It started about five months ago. I was sitting on the campus of a large, very successful business-to-business company when I first heard it. "Our website, and our whole digital ecosystem - it's just not good enough." As someone who is brought in to improve digital for companies, I could only agree, and we began to have a conversation about what was wrong, how it could be fixed, and the effect that a change could have on the brand. I walked out of the meeting thinking, "It's great to see a B2B company that gets it."
Then it happened again, about two weeks later, with almost the same words. "Our whole digital ecosystem just makes us look out of date. And it's terrible." Chalking it up to coincidence, I bemusedly went through a similar conversation about how to improve digital across the board. But that wasn't it. Like some kind of Groundhog Day, I have heard the same thing from no fewer than five companies. So what's going on here?
In some ways this feels really familiar. It's not the first time we've seen an industry realize what is missing from digital. One of the most memorable shifts came in 2004, as entertainment companies realized that the best way to promote TV was not with websites that looked like online newspapers, but rather (gasp) with a property that looked televisual. The industry went from status quo to a mad rush, and I was lucky enough to be at the forefront of the movement. In a few short years our company had created the video players for ESPN, ABC, NBC, Nickelodeon, South Park, the Olympics, Starz, and many others, picking up three Emmys in the process.
It's a classic tipping point scenario; nearly every business looks at their competition to decide how they measure up. And if the competition's stuff looks terrible, it's really easy to ignore the quality of your own. Particularly in digital, there is an overwhelming temptation to stay within one's own industry. Why? There is a lack of understanding around the Web and digital that causes some marketers to treat it as an odd combination of unnerving and unimportant. Thus it's important to remember Rule #1:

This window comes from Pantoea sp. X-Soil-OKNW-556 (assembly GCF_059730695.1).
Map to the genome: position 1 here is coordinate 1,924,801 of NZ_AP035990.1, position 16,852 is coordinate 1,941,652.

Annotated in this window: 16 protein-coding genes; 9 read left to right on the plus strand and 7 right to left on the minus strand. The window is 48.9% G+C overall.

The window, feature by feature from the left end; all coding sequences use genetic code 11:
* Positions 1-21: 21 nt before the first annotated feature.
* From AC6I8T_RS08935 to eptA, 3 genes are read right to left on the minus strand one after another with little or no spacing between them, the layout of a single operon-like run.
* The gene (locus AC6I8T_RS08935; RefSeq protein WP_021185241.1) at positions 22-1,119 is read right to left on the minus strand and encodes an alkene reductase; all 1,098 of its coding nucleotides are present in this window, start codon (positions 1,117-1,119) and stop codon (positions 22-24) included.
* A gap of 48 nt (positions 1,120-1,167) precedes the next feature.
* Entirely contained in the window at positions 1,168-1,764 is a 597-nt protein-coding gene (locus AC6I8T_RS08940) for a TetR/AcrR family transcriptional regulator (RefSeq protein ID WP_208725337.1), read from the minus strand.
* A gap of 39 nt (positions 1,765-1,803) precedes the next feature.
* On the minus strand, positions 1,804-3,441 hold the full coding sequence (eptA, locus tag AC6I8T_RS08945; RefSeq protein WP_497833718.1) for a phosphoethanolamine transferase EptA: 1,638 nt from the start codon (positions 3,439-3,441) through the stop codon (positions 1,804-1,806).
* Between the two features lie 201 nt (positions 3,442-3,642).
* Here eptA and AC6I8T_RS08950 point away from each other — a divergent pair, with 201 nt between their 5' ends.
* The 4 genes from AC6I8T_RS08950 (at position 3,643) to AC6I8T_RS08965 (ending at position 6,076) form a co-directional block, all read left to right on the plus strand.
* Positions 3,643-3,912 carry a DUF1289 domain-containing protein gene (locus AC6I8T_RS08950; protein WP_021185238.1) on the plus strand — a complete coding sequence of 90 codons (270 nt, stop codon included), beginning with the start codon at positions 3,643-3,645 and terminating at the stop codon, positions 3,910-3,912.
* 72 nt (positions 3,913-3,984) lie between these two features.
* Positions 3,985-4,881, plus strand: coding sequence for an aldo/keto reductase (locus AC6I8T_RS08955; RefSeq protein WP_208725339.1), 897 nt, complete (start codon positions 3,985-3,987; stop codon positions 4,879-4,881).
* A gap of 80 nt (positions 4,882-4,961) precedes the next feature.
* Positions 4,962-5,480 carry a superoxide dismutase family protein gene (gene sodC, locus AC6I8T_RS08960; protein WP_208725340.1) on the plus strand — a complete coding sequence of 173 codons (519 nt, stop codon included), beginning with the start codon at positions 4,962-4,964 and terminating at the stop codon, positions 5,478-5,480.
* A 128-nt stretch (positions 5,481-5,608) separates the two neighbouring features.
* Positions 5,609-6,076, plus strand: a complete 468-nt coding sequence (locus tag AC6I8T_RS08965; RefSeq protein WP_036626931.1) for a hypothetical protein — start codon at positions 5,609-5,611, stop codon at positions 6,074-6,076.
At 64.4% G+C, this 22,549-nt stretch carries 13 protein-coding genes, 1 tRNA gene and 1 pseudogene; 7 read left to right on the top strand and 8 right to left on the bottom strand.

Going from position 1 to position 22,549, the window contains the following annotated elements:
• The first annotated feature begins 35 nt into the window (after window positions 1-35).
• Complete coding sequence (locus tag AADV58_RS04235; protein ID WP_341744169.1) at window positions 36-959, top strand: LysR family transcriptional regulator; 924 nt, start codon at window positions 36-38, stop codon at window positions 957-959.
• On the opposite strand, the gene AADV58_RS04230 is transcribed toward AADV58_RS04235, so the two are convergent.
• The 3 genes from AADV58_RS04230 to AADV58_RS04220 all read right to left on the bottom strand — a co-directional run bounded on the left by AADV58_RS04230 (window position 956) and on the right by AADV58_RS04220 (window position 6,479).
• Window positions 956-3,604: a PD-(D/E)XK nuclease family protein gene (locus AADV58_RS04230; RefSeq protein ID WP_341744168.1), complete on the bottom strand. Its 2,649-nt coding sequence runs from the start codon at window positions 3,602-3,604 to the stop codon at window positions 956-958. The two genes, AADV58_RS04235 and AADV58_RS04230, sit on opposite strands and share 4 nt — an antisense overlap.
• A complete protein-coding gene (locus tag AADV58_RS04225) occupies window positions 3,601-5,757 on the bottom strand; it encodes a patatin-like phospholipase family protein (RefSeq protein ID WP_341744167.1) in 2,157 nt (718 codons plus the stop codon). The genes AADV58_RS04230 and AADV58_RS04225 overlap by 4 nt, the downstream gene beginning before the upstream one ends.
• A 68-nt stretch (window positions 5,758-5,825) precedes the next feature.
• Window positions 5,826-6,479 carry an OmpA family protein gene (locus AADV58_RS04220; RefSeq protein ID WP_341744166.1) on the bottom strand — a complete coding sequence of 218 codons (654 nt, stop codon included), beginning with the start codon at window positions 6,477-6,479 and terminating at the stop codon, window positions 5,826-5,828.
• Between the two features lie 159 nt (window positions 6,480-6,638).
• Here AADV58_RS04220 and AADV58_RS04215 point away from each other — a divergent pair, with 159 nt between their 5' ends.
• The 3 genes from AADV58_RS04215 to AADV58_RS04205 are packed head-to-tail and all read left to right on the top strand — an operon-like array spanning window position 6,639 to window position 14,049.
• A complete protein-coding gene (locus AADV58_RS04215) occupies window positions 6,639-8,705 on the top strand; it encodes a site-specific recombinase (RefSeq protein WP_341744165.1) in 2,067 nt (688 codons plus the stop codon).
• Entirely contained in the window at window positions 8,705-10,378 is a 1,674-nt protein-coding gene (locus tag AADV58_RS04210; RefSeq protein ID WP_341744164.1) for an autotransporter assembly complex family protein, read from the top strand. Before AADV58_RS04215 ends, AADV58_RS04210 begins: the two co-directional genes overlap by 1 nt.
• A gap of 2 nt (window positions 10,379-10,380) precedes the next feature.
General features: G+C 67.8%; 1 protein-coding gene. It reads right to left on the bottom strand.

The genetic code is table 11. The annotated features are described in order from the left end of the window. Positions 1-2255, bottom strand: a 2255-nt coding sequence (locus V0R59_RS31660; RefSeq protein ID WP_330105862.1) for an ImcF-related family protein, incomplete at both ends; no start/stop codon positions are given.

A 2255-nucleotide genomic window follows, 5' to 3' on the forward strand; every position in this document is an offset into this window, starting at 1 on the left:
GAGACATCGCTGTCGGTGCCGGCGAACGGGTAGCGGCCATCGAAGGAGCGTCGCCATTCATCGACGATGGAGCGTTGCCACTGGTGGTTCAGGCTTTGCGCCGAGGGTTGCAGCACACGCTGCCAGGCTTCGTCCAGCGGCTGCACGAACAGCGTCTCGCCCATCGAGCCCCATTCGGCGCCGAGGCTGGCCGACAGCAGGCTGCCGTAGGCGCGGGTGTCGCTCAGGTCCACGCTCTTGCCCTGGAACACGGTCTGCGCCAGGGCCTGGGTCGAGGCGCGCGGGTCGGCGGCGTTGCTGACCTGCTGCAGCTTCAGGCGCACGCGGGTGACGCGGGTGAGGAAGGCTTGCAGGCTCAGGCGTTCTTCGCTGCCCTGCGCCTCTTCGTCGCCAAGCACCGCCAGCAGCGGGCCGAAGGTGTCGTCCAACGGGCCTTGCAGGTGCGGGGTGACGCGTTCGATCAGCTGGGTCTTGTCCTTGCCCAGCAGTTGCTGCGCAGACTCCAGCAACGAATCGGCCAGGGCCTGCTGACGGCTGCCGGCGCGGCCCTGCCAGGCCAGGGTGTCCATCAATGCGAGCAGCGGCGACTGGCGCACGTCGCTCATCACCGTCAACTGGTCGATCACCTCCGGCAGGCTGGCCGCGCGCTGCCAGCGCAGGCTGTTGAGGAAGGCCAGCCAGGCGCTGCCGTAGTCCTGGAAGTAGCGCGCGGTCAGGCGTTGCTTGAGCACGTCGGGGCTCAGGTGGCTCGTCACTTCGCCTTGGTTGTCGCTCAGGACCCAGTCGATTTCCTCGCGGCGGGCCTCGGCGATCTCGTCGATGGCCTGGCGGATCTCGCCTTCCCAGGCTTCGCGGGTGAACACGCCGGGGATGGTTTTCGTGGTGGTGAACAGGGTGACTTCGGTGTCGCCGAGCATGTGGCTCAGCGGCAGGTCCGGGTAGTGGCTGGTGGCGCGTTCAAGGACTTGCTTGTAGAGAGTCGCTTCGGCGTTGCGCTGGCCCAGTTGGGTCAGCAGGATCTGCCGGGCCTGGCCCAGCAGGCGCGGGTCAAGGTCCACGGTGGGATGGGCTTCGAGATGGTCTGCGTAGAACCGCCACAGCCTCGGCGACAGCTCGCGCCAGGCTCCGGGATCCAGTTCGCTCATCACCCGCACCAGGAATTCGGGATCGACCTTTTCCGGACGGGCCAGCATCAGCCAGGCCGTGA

1. Think Outside the Category. Know the kind of experiences that your customers are having every day and assume their expectations for your products are similar.
I don't think anyone would argue that it's about damn time that this trend hit B2B. Business-focused digital properties have generally seemed to be predicated upon one flawed truth: when their customers leave their job at the end of the day, they unplug and store themselves in a closet where they experience nothing before returning to work the next morning. Think this sounds far-fetched? I can't think of any other explanation for why digital in B2B has been so uninspired, confusing, and poorly designed in this golden age of user experience. No matter what your job might be, you're a consumer when you are not working, and experiences like buying from Zappos, using a PS4, installing a Nest, or turning to the Starbucks app daily provide a window into the possibilities. I recently came across a good article detailing the value of responsive design for business-to-business, and that's just one of many best practices that's being missed.